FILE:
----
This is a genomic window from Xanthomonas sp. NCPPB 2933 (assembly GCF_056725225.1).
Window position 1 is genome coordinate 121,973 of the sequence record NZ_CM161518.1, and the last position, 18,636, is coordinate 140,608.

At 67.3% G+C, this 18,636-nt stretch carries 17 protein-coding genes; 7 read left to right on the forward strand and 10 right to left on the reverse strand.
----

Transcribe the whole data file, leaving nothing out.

This is a genomic window from Xanthomonas sp. NCPPB 2933 (assembly GCF_056725225.1).
Window position 1 is genome coordinate 121,973 of the sequence record NZ_CM161518.1, and the last position, 18,636, is coordinate 140,608.

At 67.3% G+C, this 18,636-nt stretch carries 17 protein-coding genes; 7 read left to right on the forward strand and 10 right to left on the reverse strand.